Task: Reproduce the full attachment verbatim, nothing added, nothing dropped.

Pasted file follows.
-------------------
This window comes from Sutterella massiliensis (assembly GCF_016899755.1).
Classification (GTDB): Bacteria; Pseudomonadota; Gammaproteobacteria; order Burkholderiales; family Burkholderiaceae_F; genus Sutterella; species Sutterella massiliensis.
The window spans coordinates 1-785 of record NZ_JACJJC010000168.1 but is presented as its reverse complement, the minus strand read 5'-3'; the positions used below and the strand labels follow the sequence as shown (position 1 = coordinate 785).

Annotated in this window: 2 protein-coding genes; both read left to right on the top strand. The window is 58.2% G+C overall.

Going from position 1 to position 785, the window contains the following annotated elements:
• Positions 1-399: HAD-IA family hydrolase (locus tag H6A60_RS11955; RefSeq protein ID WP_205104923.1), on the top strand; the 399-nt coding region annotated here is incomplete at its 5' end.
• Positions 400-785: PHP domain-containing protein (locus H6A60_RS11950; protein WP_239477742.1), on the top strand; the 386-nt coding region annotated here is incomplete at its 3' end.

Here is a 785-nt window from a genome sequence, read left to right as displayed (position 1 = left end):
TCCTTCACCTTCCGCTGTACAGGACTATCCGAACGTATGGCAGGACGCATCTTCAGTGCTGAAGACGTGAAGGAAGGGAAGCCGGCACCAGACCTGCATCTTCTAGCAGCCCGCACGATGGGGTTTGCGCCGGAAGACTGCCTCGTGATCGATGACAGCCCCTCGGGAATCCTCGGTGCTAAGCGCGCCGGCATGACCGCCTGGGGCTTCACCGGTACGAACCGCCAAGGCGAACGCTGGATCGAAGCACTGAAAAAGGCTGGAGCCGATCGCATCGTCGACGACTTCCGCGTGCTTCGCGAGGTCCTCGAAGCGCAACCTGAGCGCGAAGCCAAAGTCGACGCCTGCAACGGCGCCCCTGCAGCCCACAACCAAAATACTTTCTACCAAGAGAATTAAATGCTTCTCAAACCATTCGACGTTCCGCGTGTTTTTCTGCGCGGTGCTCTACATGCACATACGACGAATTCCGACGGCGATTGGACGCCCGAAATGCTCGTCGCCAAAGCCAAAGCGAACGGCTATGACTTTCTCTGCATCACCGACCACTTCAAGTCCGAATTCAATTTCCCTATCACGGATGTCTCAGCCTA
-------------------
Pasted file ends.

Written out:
This window comes from Sutterella massiliensis (assembly GCF_016899755.1).
Classification (GTDB): Bacteria; Pseudomonadota; Gammaproteobacteria; order Burkholderiales; family Burkholderiaceae_F; genus Sutterella; species Sutterella massiliensis.
The window spans coordinates 1-785 of record NZ_JACJJC010000168.1 but is presented as its reverse complement, the minus strand read 5'-3'; the positions used below and the strand labels follow the sequence as shown (position 1 = coordinate 785).

Annotated in this window: 2 protein-coding genes; both read left to right on the top strand. The window is 58.2% G+C overall.

Going from position 1 to position 785, the window contains the following annotated elements:
• Positions 1-399: HAD-IA family hydrolase (locus tag H6A60_RS11955; RefSeq protein ID WP_205104923.1), on the top strand; the 399-nt coding region annotated here is incomplete at its 5' end.
• Positions 400-785: PHP domain-containing protein (locus H6A60_RS11950; protein WP_239477742.1), on the top strand; the 386-nt coding region annotated here is incomplete at its 3' end.

Here is a 785-nt window from a genome sequence, read left to right as displayed (position 1 = left end):
TCCTTCACCTTCCGCTGTACAGGACTATCCGAACGTATGGCAGGACGCATCTTCAGTGCTGAAGACGTGAAGGAAGGGAAGCCGGCACCAGACCTGCATCTTCTAGCAGCCCGCACGATGGGGTTTGCGCCGGAAGACTGCCTCGTGATCGATGACAGCCCCTCGGGAATCCTCGGTGCTAAGCGCGCCGGCATGACCGCCTGGGGCTTCACCGGTACGAACCGCCAAGGCGAACGCTGGATCGAAGCACTGAAAAAGGCTGGAGCCGATCGCATCGTCGACGACTTCCGCGTGCTTCGCGAGGTCCTCGAAGCGCAACCTGAGCGCGAAGCCAAAGTCGACGCCTGCAACGGCGCCCCTGCAGCCCACAACCAAAATACTTTCTACCAAGAGAATTAAATGCTTCTCAAACCATTCGACGTTCCGCGTGTTTTTCTGCGCGGTGCTCTACATGCACATACGACGAATTCCGACGGCGATTGGACGCCCGAAATGCTCGTCGCCAAAGCCAAAGCGAACGGCTATGACTTTCTCTGCATCACCGACCACTTCAAGTCCGAATTCAATTTCCCTATCACGGATGTCTCAGCCTA